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Ohio State: Investigation finds massage therapist targeted football players for sex

The Ohio State University released reports and public records on Thursday regarding the investigation into the allegations.

The State Medical Board of Ohio has revoked a massage therapist’s license after an investigation alleges she targeted football players in an attempt to engage in sexual acts with them.

The Ohio State University released reports and public records on Thursday regarding the investigation into the allegations.

According to the university, the school became aware of a situation in March involving an independent massage therapist who “engaged in inappropriate and exploitative behavior” targeting members of the football team.

After university police determined they lacked jurisdiction to investigate, the university requested Barnes & Thornburg, through the Ohio Attorney General, to conduct an independent investigation.

According to Barnes & Thornburg, the investigation began with a complaint filed on March 14, 2020 with the state medical board alleging a female licensed massage therapist was offering free therapeutic massages to members of the team and used those massages as a means to initiate sexual interactions with some of those players and demanding payment.

Barnes & Thornburg said the board’s investigation was delayed for nearly a year until someone shared the complaint with the Ohio State University Police Division on March 4.

During their investigation, Barnes & Thornburg found that the therapist offered massages to the players through social media leaving the impression she had a legitimate business but with the intent of engaging with them in sexual encounters.

They said the therapist would either attempt to isolate the players to get them in a vulnerable position or would send out overtly sexual messages to engage with them.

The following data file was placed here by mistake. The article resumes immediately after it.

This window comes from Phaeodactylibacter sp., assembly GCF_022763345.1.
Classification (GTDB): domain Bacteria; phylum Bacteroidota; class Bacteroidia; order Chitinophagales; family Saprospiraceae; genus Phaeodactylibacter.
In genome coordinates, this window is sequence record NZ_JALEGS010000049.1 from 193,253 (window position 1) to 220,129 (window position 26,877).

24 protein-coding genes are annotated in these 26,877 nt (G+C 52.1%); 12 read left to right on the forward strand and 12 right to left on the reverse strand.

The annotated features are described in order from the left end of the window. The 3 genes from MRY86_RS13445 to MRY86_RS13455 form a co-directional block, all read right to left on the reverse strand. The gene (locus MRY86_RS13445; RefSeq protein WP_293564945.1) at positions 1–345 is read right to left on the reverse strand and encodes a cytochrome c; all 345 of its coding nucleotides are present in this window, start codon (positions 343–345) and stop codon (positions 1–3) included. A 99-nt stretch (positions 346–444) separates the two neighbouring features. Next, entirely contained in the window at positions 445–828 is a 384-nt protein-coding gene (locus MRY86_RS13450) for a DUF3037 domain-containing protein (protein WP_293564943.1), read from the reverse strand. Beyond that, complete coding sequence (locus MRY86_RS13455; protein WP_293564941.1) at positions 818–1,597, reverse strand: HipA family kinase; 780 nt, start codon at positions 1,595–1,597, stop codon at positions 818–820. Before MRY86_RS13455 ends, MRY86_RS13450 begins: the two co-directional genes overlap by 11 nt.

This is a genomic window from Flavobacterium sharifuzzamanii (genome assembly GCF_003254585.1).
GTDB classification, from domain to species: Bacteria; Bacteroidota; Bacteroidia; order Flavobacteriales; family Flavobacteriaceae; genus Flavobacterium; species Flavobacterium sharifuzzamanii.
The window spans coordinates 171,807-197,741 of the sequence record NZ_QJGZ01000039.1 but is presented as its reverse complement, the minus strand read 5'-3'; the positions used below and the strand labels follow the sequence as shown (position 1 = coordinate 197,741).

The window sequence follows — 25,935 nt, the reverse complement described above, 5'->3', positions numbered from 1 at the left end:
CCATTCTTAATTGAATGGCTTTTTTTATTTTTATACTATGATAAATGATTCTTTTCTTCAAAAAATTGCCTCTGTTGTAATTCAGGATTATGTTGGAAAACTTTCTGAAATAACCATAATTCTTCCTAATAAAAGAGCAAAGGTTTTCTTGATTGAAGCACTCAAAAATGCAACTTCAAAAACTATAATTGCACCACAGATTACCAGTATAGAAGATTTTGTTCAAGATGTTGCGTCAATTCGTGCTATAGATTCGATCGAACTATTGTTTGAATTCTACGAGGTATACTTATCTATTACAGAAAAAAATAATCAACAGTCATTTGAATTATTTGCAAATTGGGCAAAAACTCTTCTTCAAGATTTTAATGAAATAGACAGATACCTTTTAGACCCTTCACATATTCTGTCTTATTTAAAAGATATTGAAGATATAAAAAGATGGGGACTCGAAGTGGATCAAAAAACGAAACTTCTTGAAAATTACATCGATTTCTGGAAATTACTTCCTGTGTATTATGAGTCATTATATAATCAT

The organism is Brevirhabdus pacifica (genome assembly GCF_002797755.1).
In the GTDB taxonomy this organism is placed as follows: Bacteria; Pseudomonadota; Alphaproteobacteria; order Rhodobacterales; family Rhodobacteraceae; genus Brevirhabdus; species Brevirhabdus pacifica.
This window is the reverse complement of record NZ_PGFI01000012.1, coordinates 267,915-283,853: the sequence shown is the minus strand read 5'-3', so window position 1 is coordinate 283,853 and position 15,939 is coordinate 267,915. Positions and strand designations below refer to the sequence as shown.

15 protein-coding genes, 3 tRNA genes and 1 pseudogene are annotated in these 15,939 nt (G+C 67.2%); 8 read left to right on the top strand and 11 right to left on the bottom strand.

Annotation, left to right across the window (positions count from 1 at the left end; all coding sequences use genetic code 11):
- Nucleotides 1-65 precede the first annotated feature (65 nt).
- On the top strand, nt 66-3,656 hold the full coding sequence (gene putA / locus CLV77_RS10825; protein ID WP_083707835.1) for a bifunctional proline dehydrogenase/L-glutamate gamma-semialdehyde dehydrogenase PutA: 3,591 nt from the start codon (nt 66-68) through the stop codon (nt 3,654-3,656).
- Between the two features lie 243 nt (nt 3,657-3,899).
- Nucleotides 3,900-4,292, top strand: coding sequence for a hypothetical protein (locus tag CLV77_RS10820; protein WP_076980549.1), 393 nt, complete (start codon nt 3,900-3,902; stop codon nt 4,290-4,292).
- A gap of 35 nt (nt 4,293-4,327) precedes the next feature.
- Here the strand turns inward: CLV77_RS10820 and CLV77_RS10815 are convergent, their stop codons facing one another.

Barnes & Thornburg said she carried out her scheme from 2018 to 2021, largely in off-campus housing or in hotels. 

She occasionally, but not always, allowed the player to pay for the first massage but often refused to accept payment when they attempted to do so.

She would also provide or offer to provide receipts which Barnes & Thornburg said was to manipulate the players into believing her business was legitimate.

The report states that 20 players received a massage from her and five admitted to engaging in sexual activities with her.

The investigation found that her interactions with them did not rise to the level of any crimes.

According to current and former players, the sexual activities that occurred were consensual. In other instances, where she tried to initiate sexual activity, players said she stopped when they objected.

Barnes & Thornburg said the therapist had no connection to Ohio State, its athletic department to anyone connected to the university. In their words, they said she “seemed to be acting for her own sexual gratification and that she acted alone.”

“Barnes & Thornburg found that no university or athletic department staff had knowledge of the massage therapist’s activities. Her actions were part of a scheme to exploit football student-athletes and were in violation of her state license, In addition, Ohio State does not believe the massage therapist’s actions trigger NCAA rules or form the basis for NCAA violations,” the university said. “While no self-reporting is required, Ohio State proactively shared the exploitative behavior with the NCAA, and a report has been made to the Franklin County Prosecutor’s Office.”

The university confirmed the medical board had the therapist’s license permanently revoked and she is banned from campus and locations where students are living and served a cease and desist order regarding any additional contact with players, coaches or staff.

"I'm thankful that our student-athletes, coaches and staff were honest, forthright and open during the investigation,” Ohio State Athletic Director Gene Smith said. “And I'm really thankful they maintained confidentially, affording the investigation the opportunity to operate without distraction, and to be able to operate with integrity."